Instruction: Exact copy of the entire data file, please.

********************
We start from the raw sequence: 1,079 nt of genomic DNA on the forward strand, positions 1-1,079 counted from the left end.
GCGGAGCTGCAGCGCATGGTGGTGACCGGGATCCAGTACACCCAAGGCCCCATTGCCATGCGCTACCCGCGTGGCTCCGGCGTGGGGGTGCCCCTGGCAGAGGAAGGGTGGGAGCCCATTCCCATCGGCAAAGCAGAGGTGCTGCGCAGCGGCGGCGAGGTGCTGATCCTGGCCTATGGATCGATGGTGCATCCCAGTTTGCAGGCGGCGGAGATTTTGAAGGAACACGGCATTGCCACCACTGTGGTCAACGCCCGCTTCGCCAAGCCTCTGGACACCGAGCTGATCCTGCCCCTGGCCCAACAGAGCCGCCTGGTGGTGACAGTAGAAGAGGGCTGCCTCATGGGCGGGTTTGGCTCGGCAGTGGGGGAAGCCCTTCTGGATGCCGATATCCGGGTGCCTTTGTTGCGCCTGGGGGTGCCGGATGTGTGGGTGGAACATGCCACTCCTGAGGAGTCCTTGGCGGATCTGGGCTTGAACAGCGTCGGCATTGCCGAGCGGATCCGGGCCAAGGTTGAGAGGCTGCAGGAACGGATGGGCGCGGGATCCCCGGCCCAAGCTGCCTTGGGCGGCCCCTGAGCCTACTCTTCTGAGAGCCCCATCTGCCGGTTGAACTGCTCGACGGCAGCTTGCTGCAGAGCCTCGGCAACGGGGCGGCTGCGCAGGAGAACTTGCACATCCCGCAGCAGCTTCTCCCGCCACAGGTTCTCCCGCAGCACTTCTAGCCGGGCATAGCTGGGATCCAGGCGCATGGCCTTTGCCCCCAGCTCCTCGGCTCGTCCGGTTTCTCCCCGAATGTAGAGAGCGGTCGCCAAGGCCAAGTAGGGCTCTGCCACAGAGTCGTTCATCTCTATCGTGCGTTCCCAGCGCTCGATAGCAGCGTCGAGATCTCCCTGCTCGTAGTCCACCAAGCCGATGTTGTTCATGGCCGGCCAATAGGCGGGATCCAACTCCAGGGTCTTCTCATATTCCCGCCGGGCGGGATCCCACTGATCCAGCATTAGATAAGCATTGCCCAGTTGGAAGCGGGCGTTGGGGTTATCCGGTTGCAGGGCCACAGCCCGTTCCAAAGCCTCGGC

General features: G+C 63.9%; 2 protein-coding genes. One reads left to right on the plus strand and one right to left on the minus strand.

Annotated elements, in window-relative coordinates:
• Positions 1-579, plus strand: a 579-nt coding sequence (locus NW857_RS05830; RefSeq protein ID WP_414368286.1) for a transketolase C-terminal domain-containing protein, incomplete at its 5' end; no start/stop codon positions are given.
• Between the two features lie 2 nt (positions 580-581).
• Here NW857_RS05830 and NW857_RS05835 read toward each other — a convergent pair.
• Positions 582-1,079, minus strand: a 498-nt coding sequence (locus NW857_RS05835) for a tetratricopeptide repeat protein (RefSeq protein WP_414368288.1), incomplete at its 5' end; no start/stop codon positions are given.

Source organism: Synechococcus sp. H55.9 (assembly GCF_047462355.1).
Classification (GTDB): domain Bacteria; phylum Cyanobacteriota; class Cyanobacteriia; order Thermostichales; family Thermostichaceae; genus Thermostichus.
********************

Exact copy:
We start from the raw sequence: 1,079 nt of genomic DNA on the forward strand, positions 1-1,079 counted from the left end.
GCGGAGCTGCAGCGCATGGTGGTGACCGGGATCCAGTACACCCAAGGCCCCATTGCCATGCGCTACCCGCGTGGCTCCGGCGTGGGGGTGCCCCTGGCAGAGGAAGGGTGGGAGCCCATTCCCATCGGCAAAGCAGAGGTGCTGCGCAGCGGCGGCGAGGTGCTGATCCTGGCCTATGGATCGATGGTGCATCCCAGTTTGCAGGCGGCGGAGATTTTGAAGGAACACGGCATTGCCACCACTGTGGTCAACGCCCGCTTCGCCAAGCCTCTGGACACCGAGCTGATCCTGCCCCTGGCCCAACAGAGCCGCCTGGTGGTGACAGTAGAAGAGGGCTGCCTCATGGGCGGGTTTGGCTCGGCAGTGGGGGAAGCCCTTCTGGATGCCGATATCCGGGTGCCTTTGTTGCGCCTGGGGGTGCCGGATGTGTGGGTGGAACATGCCACTCCTGAGGAGTCCTTGGCGGATCTGGGCTTGAACAGCGTCGGCATTGCCGAGCGGATCCGGGCCAAGGTTGAGAGGCTGCAGGAACGGATGGGCGCGGGATCCCCGGCCCAAGCTGCCTTGGGCGGCCCCTGAGCCTACTCTTCTGAGAGCCCCATCTGCCGGTTGAACTGCTCGACGGCAGCTTGCTGCAGAGCCTCGGCAACGGGGCGGCTGCGCAGGAGAACTTGCACATCCCGCAGCAGCTTCTCCCGCCACAGGTTCTCCCGCAGCACTTCTAGCCGGGCATAGCTGGGATCCAGGCGCATGGCCTTTGCCCCCAGCTCCTCGGCTCGTCCGGTTTCTCCCCGAATGTAGAGAGCGGTCGCCAAGGCCAAGTAGGGCTCTGCCACAGAGTCGTTCATCTCTATCGTGCGTTCCCAGCGCTCGATAGCAGCGTCGAGATCTCCCTGCTCGTAGTCCACCAAGCCGATGTTGTTCATGGCCGGCCAATAGGCGGGATCCAACTCCAGGGTCTTCTCATATTCCCGCCGGGCGGGATCCCACTGATCCAGCATTAGATAAGCATTGCCCAGTTGGAAGCGGGCGTTGGGGTTATCCGGTTGCAGGGCCACAGCCCGTTCCAAAGCCTCGGC

General features: G+C 63.9%; 2 protein-coding genes. One reads left to right on the plus strand and one right to left on the minus strand.

Annotated elements, in window-relative coordinates:
• Positions 1-579, plus strand: a 579-nt coding sequence (locus NW857_RS05830; RefSeq protein ID WP_414368286.1) for a transketolase C-terminal domain-containing protein, incomplete at its 5' end; no start/stop codon positions are given.
• Between the two features lie 2 nt (positions 580-581).
• Here NW857_RS05830 and NW857_RS05835 read toward each other — a convergent pair.
• Positions 582-1,079, minus strand: a 498-nt coding sequence (locus NW857_RS05835) for a tetratricopeptide repeat protein (RefSeq protein WP_414368288.1), incomplete at its 5' end; no start/stop codon positions are given.

Source organism: Synechococcus sp. H55.9 (assembly GCF_047462355.1).
Classification (GTDB): domain Bacteria; phylum Cyanobacteriota; class Cyanobacteriia; order Thermostichales; family Thermostichaceae; genus Thermostichus.